Alana Engelbrecht, 's 2012 salutatorian, has done it all in her four years at PHS.
She has served as concertmistress of the orchestra for the past two years, played in the school's chamber quartet and in the pit for the school plays in ninth and 10th grade. She also tackled hair and makeup for a lead character in the play during her senior year.
Outside of PHS, Engelbrecht also played the violin for the Greater Westchester Youth Orchestra Association.
Her athletic prowess led her to captain the varsity soccer team in the fall, a team she has been a part of since her sophomore year. Engelbrecht also captained the track team, which she joined in seventh grade.
Engelbrecht also served as president of the National Honor Society and secretary of the Science Honor Society this year. She also was a member of the Spanish Honor Society and a member of since her freshman year.
Engelbrecht will be attending Haverford College in Pennsylvania this fall.
Patch sat down with Engelbrecht as the school year wraps up.
Patch: How are you feeling about graduation coming up?
AE: It’s a little bittersweet, but I feel like I’ve seen the light for a while and it’s coming to a good end. We’ve had a lot of good times and we have done our share of work, but there definitely have been more good than bad.
Patch: What is it like looking back at your high school career? Do you have any particular memories that stand out?
AE: Probably just engaging in so many activities, meeting so many people and not feeling hindered by transporting to and from school or by a lack of being able to do a certain activity or take a certain class.
Patch: Has it been your goal throughout high school to rise to the top academically?
AE: It was kind of like doing the best for myself. And I was never really concerned with being at the top of my class, but if doing my best meant being closer to the top, I didn’t really mind.
Patch: Was there a particular class or teacher that helped shaped your future academic and career interests?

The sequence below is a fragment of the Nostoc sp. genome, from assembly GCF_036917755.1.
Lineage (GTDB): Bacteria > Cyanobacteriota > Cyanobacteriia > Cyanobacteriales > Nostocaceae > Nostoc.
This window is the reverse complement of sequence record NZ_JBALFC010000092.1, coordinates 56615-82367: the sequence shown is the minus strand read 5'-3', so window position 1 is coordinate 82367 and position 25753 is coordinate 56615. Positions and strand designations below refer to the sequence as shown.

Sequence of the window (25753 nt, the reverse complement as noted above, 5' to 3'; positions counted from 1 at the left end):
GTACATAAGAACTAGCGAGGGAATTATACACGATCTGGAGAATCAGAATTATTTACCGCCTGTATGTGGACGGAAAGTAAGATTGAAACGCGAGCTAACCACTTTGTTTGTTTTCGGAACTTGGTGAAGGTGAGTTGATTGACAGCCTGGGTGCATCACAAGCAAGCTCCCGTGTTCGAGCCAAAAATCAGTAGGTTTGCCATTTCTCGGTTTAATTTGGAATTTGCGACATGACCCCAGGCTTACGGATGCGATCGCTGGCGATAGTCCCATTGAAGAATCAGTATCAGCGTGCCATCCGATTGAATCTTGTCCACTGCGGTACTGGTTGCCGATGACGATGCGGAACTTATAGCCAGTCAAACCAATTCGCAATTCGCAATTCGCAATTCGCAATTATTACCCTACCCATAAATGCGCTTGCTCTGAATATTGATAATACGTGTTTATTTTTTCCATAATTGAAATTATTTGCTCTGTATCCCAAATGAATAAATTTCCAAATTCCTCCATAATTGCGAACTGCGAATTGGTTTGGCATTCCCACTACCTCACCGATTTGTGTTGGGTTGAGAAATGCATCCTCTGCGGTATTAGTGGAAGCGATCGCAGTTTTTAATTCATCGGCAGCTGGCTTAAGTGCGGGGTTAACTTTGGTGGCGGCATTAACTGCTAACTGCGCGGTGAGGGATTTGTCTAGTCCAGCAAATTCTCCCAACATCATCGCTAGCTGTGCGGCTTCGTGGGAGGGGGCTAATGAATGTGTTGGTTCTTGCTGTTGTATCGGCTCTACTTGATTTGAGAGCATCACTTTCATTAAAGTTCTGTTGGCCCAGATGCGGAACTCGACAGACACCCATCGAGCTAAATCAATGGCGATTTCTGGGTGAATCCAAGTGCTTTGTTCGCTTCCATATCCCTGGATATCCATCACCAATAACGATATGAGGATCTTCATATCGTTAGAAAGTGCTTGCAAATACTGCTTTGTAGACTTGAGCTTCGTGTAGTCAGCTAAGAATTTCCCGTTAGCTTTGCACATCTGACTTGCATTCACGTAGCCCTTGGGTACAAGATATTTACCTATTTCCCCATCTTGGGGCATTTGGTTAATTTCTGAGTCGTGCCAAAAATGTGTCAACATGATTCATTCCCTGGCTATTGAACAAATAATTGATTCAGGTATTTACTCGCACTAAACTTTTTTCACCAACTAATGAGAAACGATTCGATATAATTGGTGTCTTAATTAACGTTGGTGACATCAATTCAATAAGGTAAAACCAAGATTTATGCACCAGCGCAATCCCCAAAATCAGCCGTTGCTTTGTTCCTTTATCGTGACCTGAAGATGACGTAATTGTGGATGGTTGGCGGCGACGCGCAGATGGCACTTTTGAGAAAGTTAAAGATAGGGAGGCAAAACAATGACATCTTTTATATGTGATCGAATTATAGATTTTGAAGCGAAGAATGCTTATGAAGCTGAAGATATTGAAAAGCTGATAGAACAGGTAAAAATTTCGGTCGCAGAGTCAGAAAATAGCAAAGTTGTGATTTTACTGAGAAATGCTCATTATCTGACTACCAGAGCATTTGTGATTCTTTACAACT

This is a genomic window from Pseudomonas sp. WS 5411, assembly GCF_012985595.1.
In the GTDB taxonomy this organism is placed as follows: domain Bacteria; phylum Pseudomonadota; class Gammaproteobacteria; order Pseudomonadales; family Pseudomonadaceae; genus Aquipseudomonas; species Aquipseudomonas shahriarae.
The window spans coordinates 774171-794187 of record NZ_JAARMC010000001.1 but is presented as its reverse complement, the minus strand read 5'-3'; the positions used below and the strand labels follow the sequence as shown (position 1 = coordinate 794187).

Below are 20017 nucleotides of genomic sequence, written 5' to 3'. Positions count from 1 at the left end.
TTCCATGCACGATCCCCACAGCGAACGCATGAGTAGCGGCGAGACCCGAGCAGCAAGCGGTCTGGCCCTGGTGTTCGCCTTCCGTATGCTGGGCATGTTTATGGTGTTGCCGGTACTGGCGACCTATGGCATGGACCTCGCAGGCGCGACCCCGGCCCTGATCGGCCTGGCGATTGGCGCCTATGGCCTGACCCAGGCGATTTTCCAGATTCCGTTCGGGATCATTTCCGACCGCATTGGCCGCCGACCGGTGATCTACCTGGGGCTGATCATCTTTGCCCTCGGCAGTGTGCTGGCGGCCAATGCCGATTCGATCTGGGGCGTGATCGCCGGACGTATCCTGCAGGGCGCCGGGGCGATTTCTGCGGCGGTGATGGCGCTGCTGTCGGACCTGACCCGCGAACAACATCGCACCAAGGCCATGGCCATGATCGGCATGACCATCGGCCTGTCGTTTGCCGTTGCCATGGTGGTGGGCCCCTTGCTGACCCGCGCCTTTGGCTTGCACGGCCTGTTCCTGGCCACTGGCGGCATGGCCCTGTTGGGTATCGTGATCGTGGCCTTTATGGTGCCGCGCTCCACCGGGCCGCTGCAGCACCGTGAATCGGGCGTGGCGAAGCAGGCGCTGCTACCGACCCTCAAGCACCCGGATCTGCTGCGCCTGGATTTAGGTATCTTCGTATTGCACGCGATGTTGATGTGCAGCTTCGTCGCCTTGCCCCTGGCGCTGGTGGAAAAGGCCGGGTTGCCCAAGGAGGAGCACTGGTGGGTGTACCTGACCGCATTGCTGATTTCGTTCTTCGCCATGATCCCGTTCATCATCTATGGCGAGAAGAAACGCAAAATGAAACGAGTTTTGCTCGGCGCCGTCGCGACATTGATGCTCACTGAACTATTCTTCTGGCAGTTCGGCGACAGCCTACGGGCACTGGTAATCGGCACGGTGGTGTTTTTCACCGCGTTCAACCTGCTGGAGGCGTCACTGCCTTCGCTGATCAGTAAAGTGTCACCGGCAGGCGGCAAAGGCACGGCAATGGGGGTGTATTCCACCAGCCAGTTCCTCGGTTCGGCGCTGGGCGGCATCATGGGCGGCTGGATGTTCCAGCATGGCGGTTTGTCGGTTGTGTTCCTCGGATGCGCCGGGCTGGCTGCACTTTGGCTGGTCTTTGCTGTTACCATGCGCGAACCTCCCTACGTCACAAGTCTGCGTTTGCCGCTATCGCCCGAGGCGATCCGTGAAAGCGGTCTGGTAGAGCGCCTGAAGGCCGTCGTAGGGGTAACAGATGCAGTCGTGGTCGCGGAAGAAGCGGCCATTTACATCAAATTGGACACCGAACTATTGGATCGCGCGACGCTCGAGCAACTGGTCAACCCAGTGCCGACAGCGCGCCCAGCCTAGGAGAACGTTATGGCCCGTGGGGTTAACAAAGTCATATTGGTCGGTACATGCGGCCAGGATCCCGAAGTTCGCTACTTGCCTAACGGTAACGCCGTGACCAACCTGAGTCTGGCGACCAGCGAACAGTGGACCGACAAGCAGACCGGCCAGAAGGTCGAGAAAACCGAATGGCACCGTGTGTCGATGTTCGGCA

AE: There are so many good teachers and I think that’s part of the reason I had such a good time here, because I could take a lot of classes and get the same quality of work and quality of care from all the teachers. But I have to say, I really enjoyed my science classes and the direction I got from my teachers was amazing. They all kind of nourished my curiosity. So now I want to pursue science. In high school, I got the chance to volunteer in hospitals and be a lab assistant and do a lot of cool things in sciences.
Patch: What do you want to study in college? Do you have an idea of which career field you would like to enter afterward?
AE: I’m pre-med for now, hopefully I’ll be able to go to medical school. Admission is really tough these days, but that is the plan. Maybe I’ll have an English major as well.
Patch: If you were to start high school all over again, would you like to see anything done differently? Would you change anything?
AE: I think they should really help students manage their schedules better because I know there are a lot of issues with lunches and doubling up on classes and having to alternate days. So, I think if they could help ammilierate that problem just so that not only people could do it more, but do it better and also get the lunch that they need because they are kind of getting stricter about the school’s policy about not eating in classrooms.
Patch: What is the biggest change you have seen in yourself since your freshman year?
AE: Probably more of becoming aware because especially since Pleasantville is so small and Westchester is so stereotypically affluent, we don’t have the widest view of the world and of ourselves and of the opportunities for our futures, so as you get older and you get more education, you realize your potential and you realize what’s realistic for you to do in the world and kind of more of the way of understanding youself and understanding reality and undetsanding people.
Patch: What advice would you offer to incoming freshmen?
AE: I would say to definitely stay true to your passions and to your beliefs and not not be influenced by any preconceived notions you may have about high school. Definitely make your own path and work hard because freshman year does count and sophomore year does count and there’s a lot of room for growth, so if you take advantage of that time, because there is less pressure on academics. Then you can really have a strong four years.